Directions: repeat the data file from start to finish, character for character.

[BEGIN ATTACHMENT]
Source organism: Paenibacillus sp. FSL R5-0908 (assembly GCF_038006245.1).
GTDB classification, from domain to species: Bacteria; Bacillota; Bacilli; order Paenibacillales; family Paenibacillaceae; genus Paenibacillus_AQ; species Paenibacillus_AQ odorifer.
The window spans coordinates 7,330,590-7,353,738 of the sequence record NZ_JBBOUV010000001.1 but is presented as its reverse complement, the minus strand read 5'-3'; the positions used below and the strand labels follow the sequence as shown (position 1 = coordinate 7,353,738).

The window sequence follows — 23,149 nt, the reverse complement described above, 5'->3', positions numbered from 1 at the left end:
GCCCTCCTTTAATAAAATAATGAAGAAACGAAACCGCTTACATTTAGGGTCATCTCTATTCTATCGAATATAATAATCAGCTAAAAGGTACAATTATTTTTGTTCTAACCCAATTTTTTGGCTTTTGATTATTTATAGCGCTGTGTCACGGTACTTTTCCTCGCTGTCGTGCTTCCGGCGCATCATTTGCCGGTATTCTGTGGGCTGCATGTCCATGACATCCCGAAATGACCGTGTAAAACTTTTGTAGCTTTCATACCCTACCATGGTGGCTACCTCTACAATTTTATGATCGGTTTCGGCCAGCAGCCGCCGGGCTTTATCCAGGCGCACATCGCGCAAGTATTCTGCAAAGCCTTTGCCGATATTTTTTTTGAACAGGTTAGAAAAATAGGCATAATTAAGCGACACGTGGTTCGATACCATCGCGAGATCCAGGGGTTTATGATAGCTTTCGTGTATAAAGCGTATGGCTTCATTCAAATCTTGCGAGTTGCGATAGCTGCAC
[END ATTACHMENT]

Source organism: Paenibacillus sp. FSL R5-0908 (assembly GCF_038006245.1).
GTDB classification, from domain to species: Bacteria; Bacillota; Bacilli; order Paenibacillales; family Paenibacillaceae; genus Paenibacillus_AQ; species Paenibacillus_AQ odorifer.
The window spans coordinates 7,330,590-7,353,738 of the sequence record NZ_JBBOUV010000001.1 but is presented as its reverse complement, the minus strand read 5'-3'; the positions used below and the strand labels follow the sequence as shown (position 1 = coordinate 7,353,738).

The window sequence follows — 23,149 nt, the reverse complement described above, 5'->3', positions numbered from 1 at the left end:
GCCCTCCTTTAATAAAATAATGAAGAAACGAAACCGCTTACATTTAGGGTCATCTCTATTCTATCGAATATAATAATCAGCTAAAAGGTACAATTATTTTTGTTCTAACCCAATTTTTTGGCTTTTGATTATTTATAGCGCTGTGTCACGGTACTTTTCCTCGCTGTCGTGCTTCCGGCGCATCATTTGCCGGTATTCTGTGGGCTGCATGTCCATGACATCCCGAAATGACCGTGTAAAACTTTTGTAGCTTTCATACCCTACCATGGTGGCTACCTCTACAATTTTATGATCGGTTTCGGCCAGCAGCCGCCGGGCTTTATCCAGGCGCACATCGCGCAAGTATTCTGCAAAGCCTTTGCCGATATTTTTTTTGAACAGGTTAGAAAAATAGGCATAATTAAGCGACACGTGGTTCGATACCATCGCGAGATCCAGGGGTTTATGATAGCTTTCGTGTATAAAGCGTATGGCTTCATTCAAATCTTGCGAGTTGCGATAGCTGCAC